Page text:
The criticism came fast and hard for former Rhode Island governor Lincoln Chafee’s presidential debate performance. Yet RIPR political analyst Scott MacKay says this shouldn’t tarnish his family’s political legacy or his reputation for truth-telling.
From Washington County to Washington State, the reaction to Chafee’s bumbling debate appearance was swift. He became a quick punch-line for the late-night comics and drew brickbats from the political pundit class. The toughest critics said he made Rhode Island look foolish and dented the reputation of his late father, John Chafee, the revered former governor and U.S. senator.
Brandon Bell, Republican state chairman, said Chafee embarrassed Rhode Island. A Providence College political science professor compared Chafee to a drug addict, saying the former Warwick mayor, senator and governor needs an ``intervention’’ that would convince him to drop his presidential campaign.
Chafee’s campaign has baffled political experts. It looked like he decided to run on impulse, without considering the rudimentary rules of a White House quest.
While he has personal wealth, it isn’t nearly enough to compete in what has become, lamentably, a billionaires’ business. No one in his political circle has any experience or insight into presidential campaigning except his 2010 media strategist, Tad Devine. But Devine had already signed on with insurgent Vermont Senator Bernie Sanders, who has emerged as a plausible candidate.
Ok, so no money, no organization and no serious advisors adds up to…zero poll ratings. Top that off with a colossally poor showing in the Las Vegas CNN debate, and there is scant rationale for Chafee to continue his campaign.
Yet, Chafee said he got into the race to shine the light on the nation’s foreign policy failures, like the war in Iraq. We shouldn’t forget Chafee’s role as the only Republican senator to vote against that war in in 2002.
And we shouldn’t forget, that, unlike Hillary Clinton, Chafee did his homework on the most serious foreign policy issue of a generation. When Bush pushed insistently for war, Chafee requested a meeting with the CIA brass to examine the evidence against Saddam Hussein’s regime.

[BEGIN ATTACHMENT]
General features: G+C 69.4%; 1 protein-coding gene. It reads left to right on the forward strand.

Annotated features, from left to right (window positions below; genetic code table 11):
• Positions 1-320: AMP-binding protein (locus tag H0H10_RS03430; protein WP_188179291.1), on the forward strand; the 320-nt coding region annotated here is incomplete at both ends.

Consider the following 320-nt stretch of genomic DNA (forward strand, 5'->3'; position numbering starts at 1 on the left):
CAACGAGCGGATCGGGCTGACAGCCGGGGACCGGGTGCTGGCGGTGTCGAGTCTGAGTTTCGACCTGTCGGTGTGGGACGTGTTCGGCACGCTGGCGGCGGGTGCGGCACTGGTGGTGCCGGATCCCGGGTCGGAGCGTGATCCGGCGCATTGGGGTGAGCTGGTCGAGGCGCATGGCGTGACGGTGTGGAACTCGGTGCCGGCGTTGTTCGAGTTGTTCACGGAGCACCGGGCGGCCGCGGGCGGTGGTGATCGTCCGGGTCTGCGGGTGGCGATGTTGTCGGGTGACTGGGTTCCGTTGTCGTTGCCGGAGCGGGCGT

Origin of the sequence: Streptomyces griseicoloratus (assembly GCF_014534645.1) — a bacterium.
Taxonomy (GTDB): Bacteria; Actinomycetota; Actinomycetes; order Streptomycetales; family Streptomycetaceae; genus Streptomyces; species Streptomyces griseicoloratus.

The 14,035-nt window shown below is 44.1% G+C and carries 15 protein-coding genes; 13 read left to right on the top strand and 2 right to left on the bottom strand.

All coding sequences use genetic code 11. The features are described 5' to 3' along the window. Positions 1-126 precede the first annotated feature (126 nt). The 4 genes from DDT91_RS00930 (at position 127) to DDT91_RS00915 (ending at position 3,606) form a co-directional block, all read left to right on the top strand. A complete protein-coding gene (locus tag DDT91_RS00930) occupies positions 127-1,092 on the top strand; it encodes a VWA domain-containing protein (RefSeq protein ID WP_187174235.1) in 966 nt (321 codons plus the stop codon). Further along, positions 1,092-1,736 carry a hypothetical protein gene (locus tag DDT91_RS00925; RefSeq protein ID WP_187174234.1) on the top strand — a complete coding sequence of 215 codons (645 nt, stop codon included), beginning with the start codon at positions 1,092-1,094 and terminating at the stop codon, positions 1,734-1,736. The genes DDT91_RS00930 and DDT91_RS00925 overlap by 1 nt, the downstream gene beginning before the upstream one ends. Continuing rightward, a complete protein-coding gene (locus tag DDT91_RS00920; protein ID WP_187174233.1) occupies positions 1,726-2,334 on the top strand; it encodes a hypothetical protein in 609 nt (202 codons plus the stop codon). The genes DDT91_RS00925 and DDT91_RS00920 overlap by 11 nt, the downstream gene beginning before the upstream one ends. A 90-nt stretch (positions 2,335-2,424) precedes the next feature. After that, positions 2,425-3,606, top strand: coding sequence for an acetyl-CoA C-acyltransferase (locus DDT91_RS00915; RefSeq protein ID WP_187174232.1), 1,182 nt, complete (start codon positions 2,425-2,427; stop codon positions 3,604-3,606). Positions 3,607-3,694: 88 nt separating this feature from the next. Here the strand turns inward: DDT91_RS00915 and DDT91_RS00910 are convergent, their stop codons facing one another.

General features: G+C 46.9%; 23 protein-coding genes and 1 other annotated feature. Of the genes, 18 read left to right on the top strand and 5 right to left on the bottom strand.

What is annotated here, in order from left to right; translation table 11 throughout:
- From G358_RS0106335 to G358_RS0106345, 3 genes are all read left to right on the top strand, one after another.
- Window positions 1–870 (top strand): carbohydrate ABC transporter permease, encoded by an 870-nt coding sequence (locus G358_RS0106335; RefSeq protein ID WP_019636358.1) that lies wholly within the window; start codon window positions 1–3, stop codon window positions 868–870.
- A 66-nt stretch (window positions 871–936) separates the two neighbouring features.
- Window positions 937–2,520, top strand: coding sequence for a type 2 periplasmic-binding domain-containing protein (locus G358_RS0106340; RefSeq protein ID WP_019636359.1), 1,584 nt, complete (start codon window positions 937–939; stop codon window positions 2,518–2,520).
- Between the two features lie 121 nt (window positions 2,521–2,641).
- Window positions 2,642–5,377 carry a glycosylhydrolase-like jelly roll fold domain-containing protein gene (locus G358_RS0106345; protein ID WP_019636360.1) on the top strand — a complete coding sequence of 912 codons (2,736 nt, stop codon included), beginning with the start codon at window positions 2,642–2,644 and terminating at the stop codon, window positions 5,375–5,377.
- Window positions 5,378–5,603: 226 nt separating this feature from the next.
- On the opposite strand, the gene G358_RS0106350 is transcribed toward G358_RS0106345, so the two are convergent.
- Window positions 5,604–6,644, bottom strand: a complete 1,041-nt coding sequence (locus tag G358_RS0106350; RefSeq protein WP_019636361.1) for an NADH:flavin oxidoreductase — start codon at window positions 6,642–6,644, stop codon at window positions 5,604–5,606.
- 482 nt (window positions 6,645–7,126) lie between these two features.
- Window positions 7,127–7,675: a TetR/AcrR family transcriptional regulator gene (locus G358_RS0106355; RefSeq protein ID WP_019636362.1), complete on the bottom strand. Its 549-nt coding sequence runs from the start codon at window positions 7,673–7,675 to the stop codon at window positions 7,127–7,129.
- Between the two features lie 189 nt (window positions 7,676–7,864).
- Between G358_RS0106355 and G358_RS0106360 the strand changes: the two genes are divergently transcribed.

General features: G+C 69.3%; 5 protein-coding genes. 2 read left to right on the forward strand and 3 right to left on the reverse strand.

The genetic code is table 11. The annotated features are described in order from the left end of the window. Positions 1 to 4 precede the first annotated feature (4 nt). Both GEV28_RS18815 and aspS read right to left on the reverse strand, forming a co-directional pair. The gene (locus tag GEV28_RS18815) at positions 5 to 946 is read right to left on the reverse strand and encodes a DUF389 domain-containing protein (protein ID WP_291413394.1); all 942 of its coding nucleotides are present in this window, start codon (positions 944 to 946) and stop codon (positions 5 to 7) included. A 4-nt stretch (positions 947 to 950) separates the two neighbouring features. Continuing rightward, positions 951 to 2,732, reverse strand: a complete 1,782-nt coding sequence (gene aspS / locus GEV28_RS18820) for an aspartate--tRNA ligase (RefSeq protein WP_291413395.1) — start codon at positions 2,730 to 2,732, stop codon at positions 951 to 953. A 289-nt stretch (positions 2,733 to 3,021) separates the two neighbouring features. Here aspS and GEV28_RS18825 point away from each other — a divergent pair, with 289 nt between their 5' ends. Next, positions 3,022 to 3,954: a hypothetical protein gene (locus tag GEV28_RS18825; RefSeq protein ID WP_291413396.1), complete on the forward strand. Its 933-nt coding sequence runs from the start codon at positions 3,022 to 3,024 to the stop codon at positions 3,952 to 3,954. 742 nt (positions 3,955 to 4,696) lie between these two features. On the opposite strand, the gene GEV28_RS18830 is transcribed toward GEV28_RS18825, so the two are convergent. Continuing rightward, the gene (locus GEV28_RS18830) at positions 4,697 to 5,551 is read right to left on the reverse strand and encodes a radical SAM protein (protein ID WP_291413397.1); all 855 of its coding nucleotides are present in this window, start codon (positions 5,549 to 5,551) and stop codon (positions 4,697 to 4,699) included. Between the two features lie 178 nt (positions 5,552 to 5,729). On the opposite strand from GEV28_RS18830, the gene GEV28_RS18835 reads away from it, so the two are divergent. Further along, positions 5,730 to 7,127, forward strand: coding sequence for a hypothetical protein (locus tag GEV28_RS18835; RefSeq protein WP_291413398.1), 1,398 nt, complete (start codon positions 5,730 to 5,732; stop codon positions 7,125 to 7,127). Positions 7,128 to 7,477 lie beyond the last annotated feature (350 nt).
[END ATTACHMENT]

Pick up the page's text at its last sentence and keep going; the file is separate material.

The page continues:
In his 2008 book, `Against the Tide,’ Chafee recounted the meeting.
``Sooner or later, I have to vote on this war, show me everything you have,’’ Chafee asked the CIA officials.
What Chafee discovered as the meeting droned on, was that the Bush administration had no evidence of the weapons of mass destruction attributed to Hussein’s regime. He recalls being shown one of the infamous aluminum tubes.
Chafee looked at the tube, and thought ``I can go buy one of these at Adler’s Hardware.’’
Chafee wasn’t surprised that Republicans got in line behind Bush – patronage, home-state programs and federal pork were at stake. But he was surprised at how fast Democrats folded, caught up in the post-September 11 blush of jingoism.
A flustered Chafee turned to an unnamed Democratic senator he trusted for an explanation. This senator told him: ``They are afraid the war will be over as fast as Gulf One. Few will die, the oil will flow and gasoline will cost 90-cents a gallon.’’
The Democratic senator who told him that in confidence is widely believes to have been Jack Reed, who also opposed the Iraq War. Chafee has never confirmed that Reed was the source and Reed has declined to confirm or deny it.
If you think Chafee isn’t very bright, how do you feel about Clinton’s vote for that war, which she has since said was a mistake?
At the debate, Clinton brushed aside Chafee’s criticism, saying President Barack Obama’s choice of her to be his secretary of state was proof of her good foreign policy judgment.
Chafee was also sharply criticized for what can only be called a moment of candor. When asked why he voted to approve controversial banking legislation in 1999 that loosened the regulation of banks, he said he was new in the senate, still grieving his father’s death and hadn’t adequately studied the topic.
It look and sounded terrible on television. Yet it may have been the most unvarnished honest moment of the evening. Only in presidential politics is telling the truth considered a gaffe.
Bernie Sanders gave Clinton a joking pass on the e-mail issue. Chafee tried to raise it, but Clinton curtly cut him off. Does she think her Republican opponent next fall is going to take `no’ for an answer?
As far as embarrassing Rhode Island, it appears as if Chafee’s critics have developed a serious case of political amnesia. Has Chafee ever embarrassed the Ocean State in the same manner as the parade of politicians who either landed in jail or made our state a national laughing stock. Think Buddy Cianci, Ed DiPrete, Joe Bevilacaqua, Brian Sarault, Gerry Martineau, John Celona, Tony Bucci, Antonio Almedia. And don’t forget our latest pol currently lodged in the federal pen at taxpayer expense, former House Speaker Gordon Fox.
Chafee, Jim Webb and Martin O’Malley, too, probably won’t make it to the prime time of the presidential sweepstakes. Chafee ought to drop out, but not because he is embarrassing the Ocean State. Too many others already wear that crown.
Nothing Chafee does in this quest will taint his father’s legacy in the same way that nothing Patrick Kennedy has written about his father’s drinking will dent Ted Kennedy’s Olympian career.
As far as harming Rhode Island - don’t you taxpayers wish that then-Gov. Don Carcieri had investigated 38 Studios finances with the same vigor as Chafee probed the rush to war in Iraq?
Scott MacKay’s commentary can be heard every Monday on Morning Edition at 6:40 and 8:40 and on All Things Considered at 5:44. You can also follow his political reporting and analysis at our `On Politics’ Blog at RIPR.org